“No commitment until you see the details,” Brant said, once more putting herself between us.
“And one more bitch from you, Sinclair, and I’ll have you up on charges whether you work for me or
An empty threat perhaps but Brant could do far worse than arrest me if I pissed her off, we both
knew it, and wrecking her building would qualify for the real threat. We followed our mummy duck
out of the office, down a short corridor to the end of the hall. She presented her iris to a scanner, then
gave an eight figure code to the keypad. Top line security. Sam glanced at me as we continued to
follow her and I could see the wheels turning in his head, the words on his tongue, but he kept his
mouth shut. We could read each other far too well, even after five years, and it hurt to know that; it
hurt to know we knew how to push each other’s buttons so fast but we couldn’t seem to help each
other to find peace.
From the outside it looked like another office building butting up against a hotel in the centre of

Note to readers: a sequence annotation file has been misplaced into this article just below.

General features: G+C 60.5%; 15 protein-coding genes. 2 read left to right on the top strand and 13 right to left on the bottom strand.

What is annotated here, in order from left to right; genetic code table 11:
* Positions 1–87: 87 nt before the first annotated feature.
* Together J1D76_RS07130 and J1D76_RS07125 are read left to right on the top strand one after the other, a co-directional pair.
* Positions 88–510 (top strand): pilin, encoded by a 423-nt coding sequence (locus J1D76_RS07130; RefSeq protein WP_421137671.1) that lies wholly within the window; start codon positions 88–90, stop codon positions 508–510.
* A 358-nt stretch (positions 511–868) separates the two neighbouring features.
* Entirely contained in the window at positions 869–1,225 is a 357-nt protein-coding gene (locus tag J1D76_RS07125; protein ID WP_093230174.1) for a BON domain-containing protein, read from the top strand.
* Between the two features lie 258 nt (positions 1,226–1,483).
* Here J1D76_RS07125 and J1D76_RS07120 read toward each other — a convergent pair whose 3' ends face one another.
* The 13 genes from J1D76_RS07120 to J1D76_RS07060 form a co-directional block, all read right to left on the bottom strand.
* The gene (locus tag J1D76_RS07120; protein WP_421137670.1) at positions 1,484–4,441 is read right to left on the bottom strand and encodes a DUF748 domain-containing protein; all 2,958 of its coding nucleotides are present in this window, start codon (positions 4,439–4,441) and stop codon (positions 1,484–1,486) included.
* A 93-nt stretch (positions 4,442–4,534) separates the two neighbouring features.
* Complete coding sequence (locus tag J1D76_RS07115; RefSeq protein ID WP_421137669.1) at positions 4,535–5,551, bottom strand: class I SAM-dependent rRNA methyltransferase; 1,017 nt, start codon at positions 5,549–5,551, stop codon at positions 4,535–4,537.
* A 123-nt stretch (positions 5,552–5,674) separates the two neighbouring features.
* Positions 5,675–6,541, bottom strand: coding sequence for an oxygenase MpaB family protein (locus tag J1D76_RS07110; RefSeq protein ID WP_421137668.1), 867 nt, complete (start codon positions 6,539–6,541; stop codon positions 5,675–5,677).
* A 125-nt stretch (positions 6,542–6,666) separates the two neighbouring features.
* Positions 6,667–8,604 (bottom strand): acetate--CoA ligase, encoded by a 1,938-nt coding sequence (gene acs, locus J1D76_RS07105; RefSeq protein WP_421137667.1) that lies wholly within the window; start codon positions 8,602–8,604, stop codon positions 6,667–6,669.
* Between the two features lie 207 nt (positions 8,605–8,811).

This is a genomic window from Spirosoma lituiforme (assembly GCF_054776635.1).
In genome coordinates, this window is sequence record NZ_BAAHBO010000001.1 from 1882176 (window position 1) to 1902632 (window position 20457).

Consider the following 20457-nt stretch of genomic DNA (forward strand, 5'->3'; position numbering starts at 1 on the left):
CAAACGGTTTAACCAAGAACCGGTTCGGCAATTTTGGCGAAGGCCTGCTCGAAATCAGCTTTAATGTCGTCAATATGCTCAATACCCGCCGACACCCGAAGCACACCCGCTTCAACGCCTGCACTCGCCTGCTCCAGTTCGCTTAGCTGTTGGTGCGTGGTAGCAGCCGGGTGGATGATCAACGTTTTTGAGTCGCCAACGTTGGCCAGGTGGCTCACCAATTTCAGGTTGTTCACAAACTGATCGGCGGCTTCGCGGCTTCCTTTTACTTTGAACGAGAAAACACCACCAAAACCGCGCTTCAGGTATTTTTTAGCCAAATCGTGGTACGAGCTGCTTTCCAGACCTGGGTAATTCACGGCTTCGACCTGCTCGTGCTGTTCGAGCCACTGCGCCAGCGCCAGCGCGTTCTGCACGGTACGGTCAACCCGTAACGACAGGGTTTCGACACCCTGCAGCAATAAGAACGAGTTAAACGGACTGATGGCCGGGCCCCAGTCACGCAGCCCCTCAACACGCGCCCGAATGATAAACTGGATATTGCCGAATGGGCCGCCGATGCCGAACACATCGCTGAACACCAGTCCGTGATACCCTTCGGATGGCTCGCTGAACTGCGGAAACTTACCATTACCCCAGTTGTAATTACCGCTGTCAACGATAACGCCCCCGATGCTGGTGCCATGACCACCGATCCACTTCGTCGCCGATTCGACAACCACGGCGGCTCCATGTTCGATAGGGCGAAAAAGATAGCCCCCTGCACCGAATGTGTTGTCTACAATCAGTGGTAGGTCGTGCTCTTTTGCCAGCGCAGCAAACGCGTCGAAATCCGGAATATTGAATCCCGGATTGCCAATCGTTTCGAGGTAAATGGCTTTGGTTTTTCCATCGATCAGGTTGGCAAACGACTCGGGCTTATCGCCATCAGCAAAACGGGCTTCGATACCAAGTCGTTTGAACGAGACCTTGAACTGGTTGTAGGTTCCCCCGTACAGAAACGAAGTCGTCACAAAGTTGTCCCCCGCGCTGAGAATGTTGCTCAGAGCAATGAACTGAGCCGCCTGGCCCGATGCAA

London, but now we were behind the façade and the new world of cyber hunting held sway. The vast
open plan office looked like a geek’s version of heaven. Even knowing what I did about modern
warfare being committed on screens thousands of miles from the front lines men like me occupied, I
was impressed. Information bounced from screen to screen, updates spewing forth in a tsunami of
ones and zeroes. Men and women moved from warzone to warzone without leaving the office.
“Your latest Russian target provided us with a tangle to unravel,” Brant said to me over her
Sam glanced at me. I shrugged. “Russian, someone paid me to make him a non-Russian while he
visited New York.”
He lifted an eyebrow. “That was you?”
“What did you hear?”
“That it was a blinder of a shot only half a dozen people could have made,” Sam said. “I should
have guessed it was you.”
“You didn’t know I was active?”
“No,” he said with none of his usual spark. “No, I didn’t.”
I frowned. Why was he living fifty miles away from my home base, he hated the weather in
Hereford? I knew Sam better than anyone else in the world and something was off. No time to
consider it in depth now though, Brant was right, I needed my head in the game. It had been a long
time since I’d played with other children in the sandpit.
We walked into another office marked, ‘Unit Twelve’ on the door. A young man, all spit and